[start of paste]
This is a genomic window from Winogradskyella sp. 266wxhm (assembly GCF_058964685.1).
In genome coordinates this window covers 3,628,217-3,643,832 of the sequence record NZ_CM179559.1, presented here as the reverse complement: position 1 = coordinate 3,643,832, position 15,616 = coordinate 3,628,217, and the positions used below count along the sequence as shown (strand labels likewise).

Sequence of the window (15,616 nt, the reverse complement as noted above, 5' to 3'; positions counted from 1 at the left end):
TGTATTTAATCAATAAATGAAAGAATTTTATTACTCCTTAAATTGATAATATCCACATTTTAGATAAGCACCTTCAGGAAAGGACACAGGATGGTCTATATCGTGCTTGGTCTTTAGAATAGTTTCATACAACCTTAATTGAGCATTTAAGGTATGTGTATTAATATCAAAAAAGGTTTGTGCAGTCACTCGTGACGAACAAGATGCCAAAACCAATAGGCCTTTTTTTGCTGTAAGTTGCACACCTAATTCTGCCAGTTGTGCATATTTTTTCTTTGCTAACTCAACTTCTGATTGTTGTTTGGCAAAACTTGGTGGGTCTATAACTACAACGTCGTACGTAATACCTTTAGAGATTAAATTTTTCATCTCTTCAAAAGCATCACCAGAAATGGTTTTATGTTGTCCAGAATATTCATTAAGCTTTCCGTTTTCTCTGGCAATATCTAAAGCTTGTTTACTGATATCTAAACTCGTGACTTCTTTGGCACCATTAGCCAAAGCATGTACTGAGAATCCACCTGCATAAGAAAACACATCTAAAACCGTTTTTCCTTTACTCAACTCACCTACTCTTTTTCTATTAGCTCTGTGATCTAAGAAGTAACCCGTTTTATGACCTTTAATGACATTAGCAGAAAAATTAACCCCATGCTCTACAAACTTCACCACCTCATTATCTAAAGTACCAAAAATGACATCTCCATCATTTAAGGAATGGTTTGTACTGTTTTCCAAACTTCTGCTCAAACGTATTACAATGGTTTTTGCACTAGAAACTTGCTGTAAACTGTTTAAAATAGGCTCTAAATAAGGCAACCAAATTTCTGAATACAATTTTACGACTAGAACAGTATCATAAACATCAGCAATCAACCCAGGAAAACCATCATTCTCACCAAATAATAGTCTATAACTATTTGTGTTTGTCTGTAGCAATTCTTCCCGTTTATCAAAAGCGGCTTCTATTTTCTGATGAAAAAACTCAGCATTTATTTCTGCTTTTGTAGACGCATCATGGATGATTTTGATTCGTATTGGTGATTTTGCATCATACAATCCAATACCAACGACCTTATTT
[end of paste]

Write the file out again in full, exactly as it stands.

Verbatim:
This is a genomic window from Winogradskyella sp. 266wxhm (assembly GCF_058964685.1).
In genome coordinates this window covers 3,628,217-3,643,832 of the sequence record NZ_CM179559.1, presented here as the reverse complement: position 1 = coordinate 3,643,832, position 15,616 = coordinate 3,628,217, and the positions used below count along the sequence as shown (strand labels likewise).

Sequence of the window (15,616 nt, the reverse complement as noted above, 5' to 3'; positions counted from 1 at the left end):
TGTATTTAATCAATAAATGAAAGAATTTTATTACTCCTTAAATTGATAATATCCACATTTTAGATAAGCACCTTCAGGAAAGGACACAGGATGGTCTATATCGTGCTTGGTCTTTAGAATAGTTTCATACAACCTTAATTGAGCATTTAAGGTATGTGTATTAATATCAAAAAAGGTTTGTGCAGTCACTCGTGACGAACAAGATGCCAAAACCAATAGGCCTTTTTTTGCTGTAAGTTGCACACCTAATTCTGCCAGTTGTGCATATTTTTTCTTTGCTAACTCAACTTCTGATTGTTGTTTGGCAAAACTTGGTGGGTCTATAACTACAACGTCGTACGTAATACCTTTAGAGATTAAATTTTTCATCTCTTCAAAAGCATCACCAGAAATGGTTTTATGTTGTCCAGAATATTCATTAAGCTTTCCGTTTTCTCTGGCAATATCTAAAGCTTGTTTACTGATATCTAAACTCGTGACTTCTTTGGCACCATTAGCCAAAGCATGTACTGAGAATCCACCTGCATAAGAAAACACATCTAAAACCGTTTTTCCTTTACTCAACTCACCTACTCTTTTTCTATTAGCTCTGTGATCTAAGAAGTAACCCGTTTTATGACCTTTAATGACATTAGCAGAAAAATTAACCCCATGCTCTACAAACTTCACCACCTCATTATCTAAAGTACCAAAAATGACATCTCCATCATTTAAGGAATGGTTTGTACTGTTTTCCAAACTTCTGCTCAAACGTATTACAATGGTTTTTGCACTAGAAACTTGCTGTAAACTGTTTAAAATAGGCTCTAAATAAGGCAACCAAATTTCTGAATACAATTTTACGACTAGAACAGTATCATAAACATCAGCAATCAACCCAGGAAAACCATCATTCTCACCAAATAATAGTCTATAACTATTTGTGTTTGTCTGTAGCAATTCTTCCCGTTTATCAAAAGCGGCTTCTATTTTCTGATGAAAAAACTCAGCATTTATTTCTGCTTTTGTAGACGCATCATGGATGATTTTGATTCGTATTGGTGATTTTGCATCATACAATCCAATACCAACGACCTTATTT